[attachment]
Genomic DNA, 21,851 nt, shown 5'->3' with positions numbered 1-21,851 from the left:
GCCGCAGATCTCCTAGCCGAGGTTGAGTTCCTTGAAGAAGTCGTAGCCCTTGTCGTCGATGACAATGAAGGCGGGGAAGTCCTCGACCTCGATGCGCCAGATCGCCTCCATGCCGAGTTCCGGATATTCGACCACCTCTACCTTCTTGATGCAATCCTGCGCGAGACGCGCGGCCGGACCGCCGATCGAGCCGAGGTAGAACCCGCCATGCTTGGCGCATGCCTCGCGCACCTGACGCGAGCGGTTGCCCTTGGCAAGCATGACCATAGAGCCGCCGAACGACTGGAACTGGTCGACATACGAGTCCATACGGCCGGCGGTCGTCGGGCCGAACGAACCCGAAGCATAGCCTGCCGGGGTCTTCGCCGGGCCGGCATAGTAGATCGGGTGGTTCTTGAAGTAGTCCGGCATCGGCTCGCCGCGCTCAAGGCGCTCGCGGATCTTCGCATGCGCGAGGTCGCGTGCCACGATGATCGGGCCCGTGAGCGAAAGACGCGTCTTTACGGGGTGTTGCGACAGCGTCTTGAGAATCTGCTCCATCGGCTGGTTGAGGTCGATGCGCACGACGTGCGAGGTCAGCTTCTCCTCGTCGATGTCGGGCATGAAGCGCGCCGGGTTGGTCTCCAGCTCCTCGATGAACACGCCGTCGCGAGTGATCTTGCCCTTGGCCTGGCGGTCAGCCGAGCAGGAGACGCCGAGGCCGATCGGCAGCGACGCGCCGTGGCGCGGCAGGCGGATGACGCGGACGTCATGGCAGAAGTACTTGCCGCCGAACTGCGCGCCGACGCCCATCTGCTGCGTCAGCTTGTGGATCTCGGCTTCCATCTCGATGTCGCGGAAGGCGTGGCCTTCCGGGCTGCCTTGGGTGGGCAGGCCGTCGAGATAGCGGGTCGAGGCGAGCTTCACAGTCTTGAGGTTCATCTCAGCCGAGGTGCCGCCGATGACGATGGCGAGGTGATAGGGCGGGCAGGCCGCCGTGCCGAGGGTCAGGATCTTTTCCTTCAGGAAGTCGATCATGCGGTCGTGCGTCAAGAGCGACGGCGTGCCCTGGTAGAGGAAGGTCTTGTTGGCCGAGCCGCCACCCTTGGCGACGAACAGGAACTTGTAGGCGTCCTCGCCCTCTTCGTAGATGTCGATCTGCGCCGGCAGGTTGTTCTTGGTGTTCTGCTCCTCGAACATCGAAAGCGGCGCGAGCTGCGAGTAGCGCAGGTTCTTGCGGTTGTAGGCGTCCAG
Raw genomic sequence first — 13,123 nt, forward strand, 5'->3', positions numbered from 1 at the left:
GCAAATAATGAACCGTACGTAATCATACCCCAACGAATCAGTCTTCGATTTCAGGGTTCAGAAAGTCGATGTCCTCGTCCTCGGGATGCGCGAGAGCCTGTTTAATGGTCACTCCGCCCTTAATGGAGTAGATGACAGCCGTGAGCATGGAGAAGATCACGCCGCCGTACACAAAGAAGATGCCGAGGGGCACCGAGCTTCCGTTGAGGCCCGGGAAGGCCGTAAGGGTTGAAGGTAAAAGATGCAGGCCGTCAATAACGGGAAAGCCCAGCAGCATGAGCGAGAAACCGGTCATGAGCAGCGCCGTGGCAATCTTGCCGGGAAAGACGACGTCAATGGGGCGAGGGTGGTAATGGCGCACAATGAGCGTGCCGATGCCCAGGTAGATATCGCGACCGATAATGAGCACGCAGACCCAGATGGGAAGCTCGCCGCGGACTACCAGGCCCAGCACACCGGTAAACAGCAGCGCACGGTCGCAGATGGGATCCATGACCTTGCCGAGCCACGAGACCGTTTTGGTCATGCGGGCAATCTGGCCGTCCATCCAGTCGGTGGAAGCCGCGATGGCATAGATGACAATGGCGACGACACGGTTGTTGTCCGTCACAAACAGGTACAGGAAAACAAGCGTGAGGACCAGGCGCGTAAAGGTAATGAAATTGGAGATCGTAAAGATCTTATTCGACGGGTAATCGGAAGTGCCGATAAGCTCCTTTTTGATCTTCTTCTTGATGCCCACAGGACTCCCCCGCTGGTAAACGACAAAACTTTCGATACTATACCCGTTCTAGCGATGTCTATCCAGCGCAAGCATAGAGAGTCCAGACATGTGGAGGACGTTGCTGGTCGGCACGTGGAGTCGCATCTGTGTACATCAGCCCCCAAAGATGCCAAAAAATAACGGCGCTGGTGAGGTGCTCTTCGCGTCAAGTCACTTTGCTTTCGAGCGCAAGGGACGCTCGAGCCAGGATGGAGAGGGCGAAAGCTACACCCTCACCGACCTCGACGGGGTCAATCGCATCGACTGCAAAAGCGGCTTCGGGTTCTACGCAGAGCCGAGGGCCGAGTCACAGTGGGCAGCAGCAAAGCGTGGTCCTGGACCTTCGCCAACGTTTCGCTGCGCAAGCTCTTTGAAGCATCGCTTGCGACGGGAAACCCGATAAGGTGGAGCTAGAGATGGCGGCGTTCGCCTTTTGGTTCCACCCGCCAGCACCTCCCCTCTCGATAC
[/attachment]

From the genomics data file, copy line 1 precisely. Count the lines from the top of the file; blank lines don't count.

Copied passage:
Genomic DNA, 21,851 nt, shown 5'->3' with positions numbered 1-21,851 from the left: